## February 1, 2005

The group of spammers I blogged about previously, the ones using crapflooding techniques (multiple POSTs from behind anonymous proxies) for comment spam, finally returned, this time as Trackback spammers. Lotta people seem to have been hit hard.

Since it took the Crapflooders only a week or so to figure out that Trackback flooding was easier and more fun than Comment flooding, I was wondering when these spammers would come to the same realization. Last night, they finally did. Golem received several hundred trackback attempts, in two concerted waves.

When the crapflooders were at it, a throttle on the number of trackbacks in a given time-period was my main defence. That throttle is now built-into MT 3.1x.

Since then, I’ve wised up a bit, and block submissions (of Trackbacks and Comments) from open HTTP Proxies. Thanks to Brad Choate’s plugin, modified to use the opm.blitzed.org DNSBL list of open Proxies (instead of the irrelevant dsbl.org list of open SMTP servers), all of the hundreds of would-be spam Trackbacks were blocked.

The modifications to Brad’s plugin are easy,

--- plugins/dsbl_deny.pl.orig   Thu Nov 11 11:06:29 2004
+++ plugins/dsbl_deny.pl        Thu Nov 11 11:08:58 2004
@@ -12,9 +12,9 @@
my ($eh,$app, $comment) = @_; my$remote_ip = $app->remote_ip; my ($a, $b,$c, $d) = split /\./,$remote_ip;
-    if (checkdnsrr("$d.$c.$b.$a.list.dsbl.org")) {
+    if (checkdnsrr("$d.$c.$b.$a.opm.blitzed.org")) {
$app->log("Blocked comment post from known open proxy:$remote_ip");
-        my $url = "http://dsbl.org/listing?$remote_ip";
+        my $url = "http://opm.blitzed.org/proxy?ip=$remote_ip";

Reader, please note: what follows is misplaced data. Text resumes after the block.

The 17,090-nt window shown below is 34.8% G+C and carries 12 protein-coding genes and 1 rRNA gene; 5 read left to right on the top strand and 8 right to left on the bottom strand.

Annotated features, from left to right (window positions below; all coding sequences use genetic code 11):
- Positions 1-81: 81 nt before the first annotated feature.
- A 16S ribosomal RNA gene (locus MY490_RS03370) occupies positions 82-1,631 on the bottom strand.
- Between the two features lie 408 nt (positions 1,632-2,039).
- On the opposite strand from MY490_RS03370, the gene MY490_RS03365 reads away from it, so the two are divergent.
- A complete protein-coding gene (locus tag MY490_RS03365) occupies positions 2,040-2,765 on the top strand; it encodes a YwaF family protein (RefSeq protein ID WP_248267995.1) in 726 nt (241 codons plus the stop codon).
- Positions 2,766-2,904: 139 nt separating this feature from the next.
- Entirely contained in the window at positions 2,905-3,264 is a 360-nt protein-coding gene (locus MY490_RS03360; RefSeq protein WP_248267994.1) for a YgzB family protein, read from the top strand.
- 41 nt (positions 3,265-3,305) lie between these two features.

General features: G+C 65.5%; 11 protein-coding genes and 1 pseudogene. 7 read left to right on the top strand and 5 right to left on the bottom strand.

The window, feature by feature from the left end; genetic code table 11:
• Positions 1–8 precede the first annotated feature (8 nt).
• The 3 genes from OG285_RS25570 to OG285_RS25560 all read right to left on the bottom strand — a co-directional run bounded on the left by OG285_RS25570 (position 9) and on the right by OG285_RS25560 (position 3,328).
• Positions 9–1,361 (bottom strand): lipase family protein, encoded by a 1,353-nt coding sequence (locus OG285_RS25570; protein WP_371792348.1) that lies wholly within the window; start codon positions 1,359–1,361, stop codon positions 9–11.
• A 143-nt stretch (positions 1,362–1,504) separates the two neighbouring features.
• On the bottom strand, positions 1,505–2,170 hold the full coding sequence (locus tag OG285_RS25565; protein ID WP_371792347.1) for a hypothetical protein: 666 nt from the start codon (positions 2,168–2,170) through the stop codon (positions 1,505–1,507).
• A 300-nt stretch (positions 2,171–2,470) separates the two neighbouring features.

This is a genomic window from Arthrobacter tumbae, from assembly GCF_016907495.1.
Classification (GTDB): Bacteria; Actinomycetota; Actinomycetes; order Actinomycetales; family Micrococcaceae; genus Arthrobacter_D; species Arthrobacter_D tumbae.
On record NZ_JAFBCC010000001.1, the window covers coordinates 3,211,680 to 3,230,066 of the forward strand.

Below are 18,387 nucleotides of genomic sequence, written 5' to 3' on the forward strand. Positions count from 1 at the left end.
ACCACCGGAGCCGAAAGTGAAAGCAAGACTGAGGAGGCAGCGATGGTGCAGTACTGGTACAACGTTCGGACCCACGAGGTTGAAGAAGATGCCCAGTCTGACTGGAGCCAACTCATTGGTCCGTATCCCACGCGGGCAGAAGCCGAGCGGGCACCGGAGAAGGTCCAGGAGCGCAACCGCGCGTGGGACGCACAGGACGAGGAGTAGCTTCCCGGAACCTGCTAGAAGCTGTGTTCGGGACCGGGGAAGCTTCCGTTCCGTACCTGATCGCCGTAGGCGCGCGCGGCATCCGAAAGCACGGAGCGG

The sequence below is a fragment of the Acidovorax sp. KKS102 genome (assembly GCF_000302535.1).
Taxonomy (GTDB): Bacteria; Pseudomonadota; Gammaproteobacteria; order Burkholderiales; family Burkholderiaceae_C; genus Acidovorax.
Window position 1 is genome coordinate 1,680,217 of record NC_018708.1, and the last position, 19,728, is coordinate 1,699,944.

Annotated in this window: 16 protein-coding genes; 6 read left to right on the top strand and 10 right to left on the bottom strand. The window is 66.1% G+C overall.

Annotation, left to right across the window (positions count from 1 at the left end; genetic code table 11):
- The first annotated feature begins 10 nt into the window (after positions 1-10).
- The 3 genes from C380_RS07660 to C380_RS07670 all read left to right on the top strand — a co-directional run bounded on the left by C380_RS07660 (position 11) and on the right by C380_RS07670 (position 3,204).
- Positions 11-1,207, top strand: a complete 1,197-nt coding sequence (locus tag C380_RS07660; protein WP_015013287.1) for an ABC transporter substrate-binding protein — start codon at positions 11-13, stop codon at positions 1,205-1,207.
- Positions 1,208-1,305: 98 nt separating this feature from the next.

# we're forcing out the header here and exiting since I can't find
# a cleaner way to force a redirection to the DSBL.org site...

The only surprising thing was how well it performed.

#### Update (2/2/2005):

Zack is, alas, correct. My “internal working version” is a little more heavily hacked than I let on (or even remembered). So, pending Brad releasing a new version of his plugin, here’s a (slightly neatened-up) canned replacement which filters both Comments and Trackbacks.

#### Update (2/4/2005):

Ever the scientist, I decided to check whether the success of the opm.blitzed.org open proxy list in covering the particular proxies used by these spammers in their recent Trackback Spam runs was due to dumb luck or to genuine comprehensiveness. So I decided to look up a much larger sample of IP addresses, used in recent weeks by these lowlifes for referrer spam and their (feeble attempts at) comment spam. The result is that opm.blitzed.org lists only about half of those IP addresses1. In other words, I got lucky2.

So I’ve begun to deploy some other countermeasures against them, which I will surely write about anon. In the meantime, there’s a wee buglet in the plugin I posted the other day. If you downloaded it, please download it again.

1 Looking back at a weeks-old list of proxies may not be a reliable measure. Many of these may once have been open, but are now closed and delisted. So this surely understates the effectiveness of the Blitzed list. By how much is hard to tell.

2 In case you’re wondering about the Central Limit Theorem, a spam run seems to use about a dozen different proxies, but these are likely not uncorrelated. If the spammers use trojanned PCs for their spam run, none of them will show up on the Blitzed list. Conversely, if they happen to use open proxies, which have previously been used to connect to certain IRC channels (monitored by the BOPM), they all will appear.

Posted by distler at February 1, 2005 5:57 PM

TrackBack URL for this Entry:   http://golem.ph.utexas.edu/cgi-bin/MT-3.0/dxy-tb.fcgi/502